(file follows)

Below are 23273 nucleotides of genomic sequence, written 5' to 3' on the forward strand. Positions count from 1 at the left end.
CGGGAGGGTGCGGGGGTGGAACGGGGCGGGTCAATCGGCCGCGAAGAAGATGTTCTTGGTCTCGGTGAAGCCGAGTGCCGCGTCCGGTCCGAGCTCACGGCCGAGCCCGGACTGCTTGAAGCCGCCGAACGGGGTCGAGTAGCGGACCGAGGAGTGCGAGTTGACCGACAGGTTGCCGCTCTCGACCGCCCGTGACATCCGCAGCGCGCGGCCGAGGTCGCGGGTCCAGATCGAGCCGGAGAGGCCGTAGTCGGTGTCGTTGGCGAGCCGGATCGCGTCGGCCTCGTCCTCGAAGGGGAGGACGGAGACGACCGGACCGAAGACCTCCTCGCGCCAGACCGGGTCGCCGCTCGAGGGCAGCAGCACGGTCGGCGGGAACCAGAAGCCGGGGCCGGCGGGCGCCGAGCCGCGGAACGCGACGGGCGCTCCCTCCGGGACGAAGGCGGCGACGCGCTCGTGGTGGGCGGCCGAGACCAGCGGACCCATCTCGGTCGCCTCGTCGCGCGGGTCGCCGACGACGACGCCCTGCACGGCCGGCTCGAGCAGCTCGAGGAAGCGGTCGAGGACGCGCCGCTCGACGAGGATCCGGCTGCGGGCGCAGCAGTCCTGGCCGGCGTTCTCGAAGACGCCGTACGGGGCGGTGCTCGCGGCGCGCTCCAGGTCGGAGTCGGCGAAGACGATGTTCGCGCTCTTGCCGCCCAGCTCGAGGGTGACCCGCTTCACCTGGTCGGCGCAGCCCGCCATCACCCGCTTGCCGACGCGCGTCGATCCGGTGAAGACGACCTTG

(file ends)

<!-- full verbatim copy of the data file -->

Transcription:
Below are 23273 nucleotides of genomic sequence, written 5' to 3' on the forward strand. Positions count from 1 at the left end.
CGGGAGGGTGCGGGGGTGGAACGGGGCGGGTCAATCGGCCGCGAAGAAGATGTTCTTGGTCTCGGTGAAGCCGAGTGCCGCGTCCGGTCCGAGCTCACGGCCGAGCCCGGACTGCTTGAAGCCGCCGAACGGGGTCGAGTAGCGGACCGAGGAGTGCGAGTTGACCGACAGGTTGCCGCTCTCGACCGCCCGTGACATCCGCAGCGCGCGGCCGAGGTCGCGGGTCCAGATCGAGCCGGAGAGGCCGTAGTCGGTGTCGTTGGCGAGCCGGATCGCGTCGGCCTCGTCCTCGAAGGGGAGGACGGAGACGACCGGACCGAAGACCTCCTCGCGCCAGACCGGGTCGCCGCTCGAGGGCAGCAGCACGGTCGGCGGGAACCAGAAGCCGGGGCCGGCGGGCGCCGAGCCGCGGAACGCGACGGGCGCTCCCTCCGGGACGAAGGCGGCGACGCGCTCGTGGTGGGCGGCCGAGACCAGCGGACCCATCTCGGTCGCCTCGTCGCGCGGGTCGCCGACGACGACGCCCTGCACGGCCGGCTCGAGCAGCTCGAGGAAGCGGTCGAGGACGCGCCGCTCGACGAGGATCCGGCTGCGGGCGCAGCAGTCCTGGCCGGCGTTCTCGAAGACGCCGTACGGGGCGGTGCTCGCGGCGCGCTCCAGGTCGGAGTCGGCGAAGACGATGTTCGCGCTCTTGCCGCCCAGCTCGAGGGTGACCCGCTTCACCTGGTCGGCGCAGCCCGCCATCACCCGCTTGCCGACGCGCGTCGATCCGGTGAAGACGACCTTG